May 14, 2014 - Almost half of recently licensed U.S. nurse practitioners (NPs) are joining the ranks of the nation’s primary care workforce, reversing a two-decade decline, according to a report released today by the Health Resources and Services Administration (HRSA).
The report, the National Sample Survey of Nurse Practitioners, shows that in 1992, 59 percent of graduating NPs worked in primary care, decreasing to 42 percent of NPs between 2003 and 2007. However, the new survey shows that 47 percent of the very newest NPs--those graduating since 2008--have entered primary care.
“We are encouraged by the national growth of primary care nurse practitioners, and HRSA is committed to continuing this trend to ensure an adequate supply and distribution of nurses for years to come,” said HRSA Administrator Mary K. Wakefield, PhD, RN, at a meeting with major nursing groups last week.
The report documented the impact nurse practitioners have in filling critical primary care roles using survey data collected from nearly 13,000 randomly-selected licensed NPs in 2012. Study results showed:
- 94 percent of that total NP workforce held a graduate degree in some field. The majority (86 percent) had a master’s degree in nursing as their highest degree, while 5 percent held a doctoral degree in nursing;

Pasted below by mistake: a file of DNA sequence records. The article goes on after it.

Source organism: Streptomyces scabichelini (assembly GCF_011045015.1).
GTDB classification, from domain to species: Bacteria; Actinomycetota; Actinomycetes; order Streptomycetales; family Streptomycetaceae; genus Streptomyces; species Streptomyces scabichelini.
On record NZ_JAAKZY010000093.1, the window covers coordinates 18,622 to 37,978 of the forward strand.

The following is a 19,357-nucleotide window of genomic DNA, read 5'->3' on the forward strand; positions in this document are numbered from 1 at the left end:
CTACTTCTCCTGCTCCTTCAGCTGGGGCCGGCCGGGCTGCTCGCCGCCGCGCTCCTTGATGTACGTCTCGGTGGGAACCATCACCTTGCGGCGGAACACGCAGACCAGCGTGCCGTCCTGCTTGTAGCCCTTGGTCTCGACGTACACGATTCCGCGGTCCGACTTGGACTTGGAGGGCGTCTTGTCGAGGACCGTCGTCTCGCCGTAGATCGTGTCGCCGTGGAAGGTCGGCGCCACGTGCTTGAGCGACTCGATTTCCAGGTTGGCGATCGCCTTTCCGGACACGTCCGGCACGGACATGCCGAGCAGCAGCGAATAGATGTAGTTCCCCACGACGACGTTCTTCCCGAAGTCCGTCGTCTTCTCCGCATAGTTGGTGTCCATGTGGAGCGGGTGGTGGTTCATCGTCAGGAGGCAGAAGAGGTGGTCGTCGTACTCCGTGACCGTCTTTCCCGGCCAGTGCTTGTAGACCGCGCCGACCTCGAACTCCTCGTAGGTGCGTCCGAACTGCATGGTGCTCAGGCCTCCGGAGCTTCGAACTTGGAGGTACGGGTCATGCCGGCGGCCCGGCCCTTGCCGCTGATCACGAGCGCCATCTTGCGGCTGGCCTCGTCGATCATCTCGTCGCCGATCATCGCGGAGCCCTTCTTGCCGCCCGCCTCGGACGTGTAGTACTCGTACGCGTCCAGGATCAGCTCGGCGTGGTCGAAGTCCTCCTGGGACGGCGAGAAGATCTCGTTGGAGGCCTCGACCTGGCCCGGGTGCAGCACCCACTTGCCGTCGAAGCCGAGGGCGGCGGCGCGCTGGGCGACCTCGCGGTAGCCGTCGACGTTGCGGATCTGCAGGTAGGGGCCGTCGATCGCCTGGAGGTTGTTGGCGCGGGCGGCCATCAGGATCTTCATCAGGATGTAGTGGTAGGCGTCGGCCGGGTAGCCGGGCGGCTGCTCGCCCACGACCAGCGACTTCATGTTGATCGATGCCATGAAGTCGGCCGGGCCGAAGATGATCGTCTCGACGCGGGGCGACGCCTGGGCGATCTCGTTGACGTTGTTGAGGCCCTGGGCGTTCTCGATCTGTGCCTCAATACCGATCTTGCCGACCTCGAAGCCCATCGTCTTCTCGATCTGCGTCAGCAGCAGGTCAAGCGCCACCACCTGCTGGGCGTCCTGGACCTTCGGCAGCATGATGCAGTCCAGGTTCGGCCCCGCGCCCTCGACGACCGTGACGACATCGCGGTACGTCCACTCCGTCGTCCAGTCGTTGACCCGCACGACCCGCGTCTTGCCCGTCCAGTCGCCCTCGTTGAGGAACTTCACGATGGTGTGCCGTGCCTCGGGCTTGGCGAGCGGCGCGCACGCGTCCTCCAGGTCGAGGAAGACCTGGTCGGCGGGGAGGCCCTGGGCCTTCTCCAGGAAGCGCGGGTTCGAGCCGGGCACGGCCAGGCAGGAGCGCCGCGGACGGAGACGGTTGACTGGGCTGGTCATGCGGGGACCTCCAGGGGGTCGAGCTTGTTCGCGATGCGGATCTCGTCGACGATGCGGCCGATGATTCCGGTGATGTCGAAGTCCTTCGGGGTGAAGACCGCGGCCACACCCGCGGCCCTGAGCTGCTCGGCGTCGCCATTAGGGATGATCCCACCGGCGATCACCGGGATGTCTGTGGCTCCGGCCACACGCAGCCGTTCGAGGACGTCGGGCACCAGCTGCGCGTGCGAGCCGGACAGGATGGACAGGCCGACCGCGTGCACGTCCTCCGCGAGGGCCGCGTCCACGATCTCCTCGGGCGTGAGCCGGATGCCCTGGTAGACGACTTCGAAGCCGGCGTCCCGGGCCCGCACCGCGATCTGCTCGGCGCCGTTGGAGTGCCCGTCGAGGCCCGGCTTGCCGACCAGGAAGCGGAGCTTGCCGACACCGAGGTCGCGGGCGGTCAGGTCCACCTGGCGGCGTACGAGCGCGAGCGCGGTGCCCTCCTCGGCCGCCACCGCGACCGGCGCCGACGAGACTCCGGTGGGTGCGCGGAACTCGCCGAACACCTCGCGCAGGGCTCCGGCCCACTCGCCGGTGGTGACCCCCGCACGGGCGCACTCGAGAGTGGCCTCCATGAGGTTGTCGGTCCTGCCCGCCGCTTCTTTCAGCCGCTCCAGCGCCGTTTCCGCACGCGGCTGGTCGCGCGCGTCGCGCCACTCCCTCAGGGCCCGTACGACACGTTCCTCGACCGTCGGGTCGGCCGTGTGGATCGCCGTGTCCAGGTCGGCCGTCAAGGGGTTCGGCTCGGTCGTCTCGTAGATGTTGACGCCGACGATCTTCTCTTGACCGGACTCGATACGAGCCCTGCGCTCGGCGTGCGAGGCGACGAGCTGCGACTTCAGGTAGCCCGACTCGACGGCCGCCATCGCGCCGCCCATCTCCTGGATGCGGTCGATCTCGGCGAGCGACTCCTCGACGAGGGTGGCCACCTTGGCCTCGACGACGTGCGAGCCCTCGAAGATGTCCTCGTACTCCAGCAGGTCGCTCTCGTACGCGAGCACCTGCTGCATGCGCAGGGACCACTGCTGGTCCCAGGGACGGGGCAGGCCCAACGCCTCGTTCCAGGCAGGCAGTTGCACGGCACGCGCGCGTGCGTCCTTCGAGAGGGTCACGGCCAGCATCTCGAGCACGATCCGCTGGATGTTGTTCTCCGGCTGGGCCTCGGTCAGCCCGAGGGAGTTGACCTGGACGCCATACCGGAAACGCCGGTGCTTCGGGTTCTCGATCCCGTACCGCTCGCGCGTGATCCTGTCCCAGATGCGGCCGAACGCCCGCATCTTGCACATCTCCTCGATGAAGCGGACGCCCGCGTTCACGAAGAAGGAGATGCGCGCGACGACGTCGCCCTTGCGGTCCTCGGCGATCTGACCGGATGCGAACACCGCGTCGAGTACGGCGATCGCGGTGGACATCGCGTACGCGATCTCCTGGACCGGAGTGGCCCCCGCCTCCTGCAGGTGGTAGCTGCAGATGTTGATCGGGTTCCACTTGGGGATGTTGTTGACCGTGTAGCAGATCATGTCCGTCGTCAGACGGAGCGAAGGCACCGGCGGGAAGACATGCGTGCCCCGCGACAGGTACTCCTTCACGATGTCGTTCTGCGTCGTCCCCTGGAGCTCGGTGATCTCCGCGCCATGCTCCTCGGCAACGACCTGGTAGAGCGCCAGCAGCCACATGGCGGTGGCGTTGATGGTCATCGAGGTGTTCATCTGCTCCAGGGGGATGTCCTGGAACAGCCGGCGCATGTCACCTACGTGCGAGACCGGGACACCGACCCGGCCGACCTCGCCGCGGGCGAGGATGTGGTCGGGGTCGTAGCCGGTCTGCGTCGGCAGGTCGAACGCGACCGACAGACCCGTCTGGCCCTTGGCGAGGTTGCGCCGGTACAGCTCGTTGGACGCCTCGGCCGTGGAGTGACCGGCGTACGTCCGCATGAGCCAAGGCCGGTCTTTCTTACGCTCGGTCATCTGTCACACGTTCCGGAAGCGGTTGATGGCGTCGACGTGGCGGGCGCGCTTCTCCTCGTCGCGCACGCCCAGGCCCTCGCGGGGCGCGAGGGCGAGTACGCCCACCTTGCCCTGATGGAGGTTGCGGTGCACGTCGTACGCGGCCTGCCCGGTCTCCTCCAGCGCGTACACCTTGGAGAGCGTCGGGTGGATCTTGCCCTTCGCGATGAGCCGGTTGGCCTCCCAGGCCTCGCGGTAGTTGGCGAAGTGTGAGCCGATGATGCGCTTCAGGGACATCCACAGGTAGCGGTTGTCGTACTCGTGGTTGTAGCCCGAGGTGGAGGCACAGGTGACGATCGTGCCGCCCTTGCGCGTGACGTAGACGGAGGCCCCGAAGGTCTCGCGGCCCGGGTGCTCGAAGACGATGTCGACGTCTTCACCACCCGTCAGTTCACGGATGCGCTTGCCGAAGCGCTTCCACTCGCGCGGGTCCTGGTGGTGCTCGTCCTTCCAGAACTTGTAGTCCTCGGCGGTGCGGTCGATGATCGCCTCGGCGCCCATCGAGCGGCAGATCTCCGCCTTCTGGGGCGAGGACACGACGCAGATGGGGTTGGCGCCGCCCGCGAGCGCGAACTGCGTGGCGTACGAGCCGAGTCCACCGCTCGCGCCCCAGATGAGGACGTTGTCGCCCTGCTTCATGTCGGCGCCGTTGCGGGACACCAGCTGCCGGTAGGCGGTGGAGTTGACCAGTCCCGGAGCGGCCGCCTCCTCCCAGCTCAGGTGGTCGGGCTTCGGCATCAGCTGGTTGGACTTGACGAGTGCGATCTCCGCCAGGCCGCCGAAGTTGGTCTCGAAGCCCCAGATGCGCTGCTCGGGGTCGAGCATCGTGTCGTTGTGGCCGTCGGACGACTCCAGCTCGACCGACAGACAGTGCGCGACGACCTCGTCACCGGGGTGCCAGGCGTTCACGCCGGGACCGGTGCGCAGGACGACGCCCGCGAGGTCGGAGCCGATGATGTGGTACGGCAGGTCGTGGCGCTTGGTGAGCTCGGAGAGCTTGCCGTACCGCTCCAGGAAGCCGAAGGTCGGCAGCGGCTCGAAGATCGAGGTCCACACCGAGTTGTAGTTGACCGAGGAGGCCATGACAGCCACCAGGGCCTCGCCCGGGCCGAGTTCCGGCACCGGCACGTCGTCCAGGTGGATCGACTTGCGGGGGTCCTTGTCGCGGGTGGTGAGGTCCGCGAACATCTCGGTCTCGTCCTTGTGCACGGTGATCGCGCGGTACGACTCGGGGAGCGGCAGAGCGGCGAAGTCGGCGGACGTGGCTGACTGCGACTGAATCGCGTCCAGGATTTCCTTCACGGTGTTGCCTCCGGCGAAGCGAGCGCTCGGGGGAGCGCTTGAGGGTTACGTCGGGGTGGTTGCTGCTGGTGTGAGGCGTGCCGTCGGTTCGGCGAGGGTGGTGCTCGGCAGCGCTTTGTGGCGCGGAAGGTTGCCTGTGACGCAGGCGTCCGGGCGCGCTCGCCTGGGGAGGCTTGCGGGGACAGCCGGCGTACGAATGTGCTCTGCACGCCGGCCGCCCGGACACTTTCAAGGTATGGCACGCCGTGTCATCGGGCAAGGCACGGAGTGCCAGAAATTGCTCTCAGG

- 76 percent of the NP workforce maintained certification in a primary care specialty (family, adult, pediatric, or gerontology), with nearly half having a family NP certification; and
- More than half of the NP workforce worked in ambulatory care settings, with nearly a third practicing in hospitals.
The full report, Highlights From the 2012 National Sample Survey of Nurse Practitioners, by HRSA’s National Center for Health Workforce Analysis, provides complete results from the national survey, which HRSA designed in close collaboration with national nursing stakeholder groups and workforce researchers.